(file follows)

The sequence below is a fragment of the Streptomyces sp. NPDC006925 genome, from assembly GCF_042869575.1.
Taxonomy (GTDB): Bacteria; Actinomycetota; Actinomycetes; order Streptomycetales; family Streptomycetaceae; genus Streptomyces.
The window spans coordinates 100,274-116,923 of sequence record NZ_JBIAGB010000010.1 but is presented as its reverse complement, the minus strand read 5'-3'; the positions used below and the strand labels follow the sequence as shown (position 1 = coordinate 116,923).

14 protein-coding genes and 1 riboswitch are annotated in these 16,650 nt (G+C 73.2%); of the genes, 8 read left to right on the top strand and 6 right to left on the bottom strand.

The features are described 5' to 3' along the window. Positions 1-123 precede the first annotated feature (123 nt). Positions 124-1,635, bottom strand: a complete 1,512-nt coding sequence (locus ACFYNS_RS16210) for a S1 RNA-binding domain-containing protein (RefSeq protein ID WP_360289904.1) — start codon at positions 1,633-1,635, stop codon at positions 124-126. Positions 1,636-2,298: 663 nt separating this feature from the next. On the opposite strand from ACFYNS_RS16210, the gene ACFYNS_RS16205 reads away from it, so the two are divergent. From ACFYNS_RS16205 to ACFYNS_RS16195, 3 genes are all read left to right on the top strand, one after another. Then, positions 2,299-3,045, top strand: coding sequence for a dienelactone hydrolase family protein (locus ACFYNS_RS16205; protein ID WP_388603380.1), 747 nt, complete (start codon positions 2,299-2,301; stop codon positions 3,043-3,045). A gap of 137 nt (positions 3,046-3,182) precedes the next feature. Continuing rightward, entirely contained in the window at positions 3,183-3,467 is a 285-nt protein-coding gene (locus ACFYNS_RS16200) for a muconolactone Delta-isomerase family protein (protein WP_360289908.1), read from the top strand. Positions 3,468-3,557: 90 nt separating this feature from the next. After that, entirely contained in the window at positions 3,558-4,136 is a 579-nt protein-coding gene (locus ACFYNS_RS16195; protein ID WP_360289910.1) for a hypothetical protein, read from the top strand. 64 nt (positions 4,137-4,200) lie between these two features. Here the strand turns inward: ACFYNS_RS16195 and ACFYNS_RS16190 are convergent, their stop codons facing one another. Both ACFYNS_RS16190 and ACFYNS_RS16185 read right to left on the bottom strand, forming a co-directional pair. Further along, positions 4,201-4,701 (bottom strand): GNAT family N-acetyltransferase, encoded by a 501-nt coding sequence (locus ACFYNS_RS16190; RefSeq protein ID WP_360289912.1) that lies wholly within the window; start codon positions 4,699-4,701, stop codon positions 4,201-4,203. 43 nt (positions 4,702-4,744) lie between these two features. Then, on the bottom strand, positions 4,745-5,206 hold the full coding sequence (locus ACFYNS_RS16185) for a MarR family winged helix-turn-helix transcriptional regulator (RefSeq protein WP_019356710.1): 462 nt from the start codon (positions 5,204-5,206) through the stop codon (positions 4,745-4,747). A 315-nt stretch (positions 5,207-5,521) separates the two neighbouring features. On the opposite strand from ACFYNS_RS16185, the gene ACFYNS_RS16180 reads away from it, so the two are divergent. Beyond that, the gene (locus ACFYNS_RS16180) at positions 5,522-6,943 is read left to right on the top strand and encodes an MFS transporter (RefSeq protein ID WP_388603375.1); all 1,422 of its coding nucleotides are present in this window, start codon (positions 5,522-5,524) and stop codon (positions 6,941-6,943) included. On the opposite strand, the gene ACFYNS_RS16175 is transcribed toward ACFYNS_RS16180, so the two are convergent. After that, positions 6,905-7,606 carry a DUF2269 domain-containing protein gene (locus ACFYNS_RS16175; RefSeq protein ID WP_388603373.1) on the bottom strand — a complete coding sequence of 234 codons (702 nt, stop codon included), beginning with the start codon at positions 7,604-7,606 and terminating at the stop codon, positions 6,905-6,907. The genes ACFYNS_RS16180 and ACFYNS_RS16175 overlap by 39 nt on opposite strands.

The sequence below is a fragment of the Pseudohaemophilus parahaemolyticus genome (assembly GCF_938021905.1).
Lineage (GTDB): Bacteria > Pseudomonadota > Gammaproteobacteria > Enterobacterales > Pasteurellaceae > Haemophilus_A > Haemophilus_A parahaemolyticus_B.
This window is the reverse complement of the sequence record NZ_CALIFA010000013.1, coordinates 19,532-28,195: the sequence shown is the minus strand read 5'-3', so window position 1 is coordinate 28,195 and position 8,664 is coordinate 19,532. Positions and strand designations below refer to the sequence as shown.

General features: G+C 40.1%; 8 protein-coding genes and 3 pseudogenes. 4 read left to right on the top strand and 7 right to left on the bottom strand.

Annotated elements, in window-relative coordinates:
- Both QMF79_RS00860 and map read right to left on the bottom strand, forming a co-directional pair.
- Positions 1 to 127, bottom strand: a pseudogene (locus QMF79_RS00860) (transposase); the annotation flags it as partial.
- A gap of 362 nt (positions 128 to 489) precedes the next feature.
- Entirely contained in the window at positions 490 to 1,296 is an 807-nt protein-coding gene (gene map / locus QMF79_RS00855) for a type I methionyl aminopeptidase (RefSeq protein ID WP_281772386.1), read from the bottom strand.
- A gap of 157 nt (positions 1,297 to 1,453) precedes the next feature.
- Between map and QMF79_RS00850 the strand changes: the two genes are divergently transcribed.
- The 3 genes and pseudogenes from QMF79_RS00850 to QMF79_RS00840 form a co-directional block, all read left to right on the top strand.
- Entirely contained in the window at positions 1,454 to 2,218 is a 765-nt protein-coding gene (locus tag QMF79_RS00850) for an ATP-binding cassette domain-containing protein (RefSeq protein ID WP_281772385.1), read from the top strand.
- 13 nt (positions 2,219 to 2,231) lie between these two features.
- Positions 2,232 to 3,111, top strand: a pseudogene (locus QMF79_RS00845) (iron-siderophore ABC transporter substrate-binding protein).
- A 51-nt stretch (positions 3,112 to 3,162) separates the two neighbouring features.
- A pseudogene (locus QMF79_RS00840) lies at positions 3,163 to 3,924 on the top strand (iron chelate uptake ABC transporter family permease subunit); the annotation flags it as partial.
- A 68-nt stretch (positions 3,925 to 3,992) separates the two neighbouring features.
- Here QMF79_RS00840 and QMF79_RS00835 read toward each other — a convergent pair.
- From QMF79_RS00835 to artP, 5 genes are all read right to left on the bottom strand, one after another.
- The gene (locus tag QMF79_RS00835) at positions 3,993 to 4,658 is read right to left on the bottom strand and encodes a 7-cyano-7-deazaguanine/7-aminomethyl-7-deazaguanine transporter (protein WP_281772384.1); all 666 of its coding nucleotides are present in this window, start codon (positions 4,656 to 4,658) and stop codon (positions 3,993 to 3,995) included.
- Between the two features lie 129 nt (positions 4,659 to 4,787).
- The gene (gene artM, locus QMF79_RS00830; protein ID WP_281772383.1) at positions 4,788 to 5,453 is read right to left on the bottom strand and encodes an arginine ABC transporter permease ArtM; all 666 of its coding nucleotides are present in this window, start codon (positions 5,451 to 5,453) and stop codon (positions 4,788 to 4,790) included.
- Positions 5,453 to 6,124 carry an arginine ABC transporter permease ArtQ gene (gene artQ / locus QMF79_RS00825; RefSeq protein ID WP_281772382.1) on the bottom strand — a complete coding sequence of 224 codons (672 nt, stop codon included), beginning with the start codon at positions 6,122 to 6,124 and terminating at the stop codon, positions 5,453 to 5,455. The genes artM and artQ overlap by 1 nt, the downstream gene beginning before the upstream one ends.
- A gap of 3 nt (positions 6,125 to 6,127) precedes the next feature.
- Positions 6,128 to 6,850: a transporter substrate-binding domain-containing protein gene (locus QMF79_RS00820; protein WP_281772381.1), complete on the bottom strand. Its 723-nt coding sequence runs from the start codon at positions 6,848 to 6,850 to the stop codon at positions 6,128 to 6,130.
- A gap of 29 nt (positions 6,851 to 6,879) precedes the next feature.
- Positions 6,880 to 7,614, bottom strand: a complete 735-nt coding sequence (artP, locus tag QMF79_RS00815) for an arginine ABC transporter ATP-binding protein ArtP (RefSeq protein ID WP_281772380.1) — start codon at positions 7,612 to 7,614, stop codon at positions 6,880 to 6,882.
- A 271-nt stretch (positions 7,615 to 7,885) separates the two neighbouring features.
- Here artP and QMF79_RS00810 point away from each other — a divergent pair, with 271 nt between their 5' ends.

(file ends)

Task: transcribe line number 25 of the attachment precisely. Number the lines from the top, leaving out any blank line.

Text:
- From QMF79_RS00835 to artP, 5 genes are all read right to left on the bottom strand, one after another.